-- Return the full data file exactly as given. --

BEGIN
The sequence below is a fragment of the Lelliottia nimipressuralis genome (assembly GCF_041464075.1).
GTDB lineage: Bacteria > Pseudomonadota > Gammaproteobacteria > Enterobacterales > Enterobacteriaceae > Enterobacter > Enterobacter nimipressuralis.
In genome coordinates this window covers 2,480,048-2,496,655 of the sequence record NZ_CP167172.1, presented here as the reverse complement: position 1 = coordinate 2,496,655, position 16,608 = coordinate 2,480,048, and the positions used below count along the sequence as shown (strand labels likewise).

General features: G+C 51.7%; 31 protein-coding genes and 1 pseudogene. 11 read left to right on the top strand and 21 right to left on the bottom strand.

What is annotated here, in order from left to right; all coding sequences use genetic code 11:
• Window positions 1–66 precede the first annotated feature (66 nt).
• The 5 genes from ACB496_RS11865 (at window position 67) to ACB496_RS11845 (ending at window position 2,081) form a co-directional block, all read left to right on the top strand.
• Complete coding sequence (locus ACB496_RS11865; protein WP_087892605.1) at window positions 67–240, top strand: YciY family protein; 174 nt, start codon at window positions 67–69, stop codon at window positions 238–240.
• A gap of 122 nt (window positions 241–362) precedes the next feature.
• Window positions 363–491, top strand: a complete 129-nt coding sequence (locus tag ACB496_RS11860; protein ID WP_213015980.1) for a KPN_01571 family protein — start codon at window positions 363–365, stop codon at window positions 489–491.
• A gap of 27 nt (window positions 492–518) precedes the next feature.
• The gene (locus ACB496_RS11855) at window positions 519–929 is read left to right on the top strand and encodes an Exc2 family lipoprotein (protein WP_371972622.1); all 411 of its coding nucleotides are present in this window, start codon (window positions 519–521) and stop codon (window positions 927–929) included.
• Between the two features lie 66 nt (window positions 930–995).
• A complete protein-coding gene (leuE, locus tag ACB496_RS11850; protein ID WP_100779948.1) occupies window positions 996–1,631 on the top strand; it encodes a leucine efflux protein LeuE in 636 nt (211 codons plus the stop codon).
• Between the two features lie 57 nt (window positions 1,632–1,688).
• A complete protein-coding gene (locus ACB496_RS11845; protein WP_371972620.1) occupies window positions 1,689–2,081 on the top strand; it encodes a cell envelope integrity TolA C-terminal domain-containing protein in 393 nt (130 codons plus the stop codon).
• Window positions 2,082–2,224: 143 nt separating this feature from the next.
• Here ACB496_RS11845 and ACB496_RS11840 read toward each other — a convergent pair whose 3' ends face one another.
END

The sequence below is a fragment of the Lelliottia nimipressuralis genome (assembly GCF_041464075.1).
GTDB lineage: Bacteria > Pseudomonadota > Gammaproteobacteria > Enterobacterales > Enterobacteriaceae > Enterobacter > Enterobacter nimipressuralis.
In genome coordinates this window covers 2,480,048-2,496,655 of the sequence record NZ_CP167172.1, presented here as the reverse complement: position 1 = coordinate 2,496,655, position 16,608 = coordinate 2,480,048, and the positions used below count along the sequence as shown (strand labels likewise).

General features: G+C 51.7%; 31 protein-coding genes and 1 pseudogene. 11 read left to right on the top strand and 21 right to left on the bottom strand.

What is annotated here, in order from left to right; all coding sequences use genetic code 11:
• Window positions 1–66 precede the first annotated feature (66 nt).
• The 5 genes from ACB496_RS11865 (at window position 67) to ACB496_RS11845 (ending at window position 2,081) form a co-directional block, all read left to right on the top strand.
• Complete coding sequence (locus ACB496_RS11865; protein WP_087892605.1) at window positions 67–240, top strand: YciY family protein; 174 nt, start codon at window positions 67–69, stop codon at window positions 238–240.
• A gap of 122 nt (window positions 241–362) precedes the next feature.
• Window positions 363–491, top strand: a complete 129-nt coding sequence (locus tag ACB496_RS11860; protein ID WP_213015980.1) for a KPN_01571 family protein — start codon at window positions 363–365, stop codon at window positions 489–491.
• A gap of 27 nt (window positions 492–518) precedes the next feature.
• The gene (locus ACB496_RS11855) at window positions 519–929 is read left to right on the top strand and encodes an Exc2 family lipoprotein (protein WP_371972622.1); all 411 of its coding nucleotides are present in this window, start codon (window positions 519–521) and stop codon (window positions 927–929) included.
• Between the two features lie 66 nt (window positions 930–995).
• A complete protein-coding gene (leuE, locus tag ACB496_RS11850; protein ID WP_100779948.1) occupies window positions 996–1,631 on the top strand; it encodes a leucine efflux protein LeuE in 636 nt (211 codons plus the stop codon).
• Between the two features lie 57 nt (window positions 1,632–1,688).
• A complete protein-coding gene (locus ACB496_RS11845; protein WP_371972620.1) occupies window positions 1,689–2,081 on the top strand; it encodes a cell envelope integrity TolA C-terminal domain-containing protein in 393 nt (130 codons plus the stop codon).
• Window positions 2,082–2,224: 143 nt separating this feature from the next.
• Here ACB496_RS11845 and ACB496_RS11840 read toward each other — a convergent pair whose 3' ends face one another.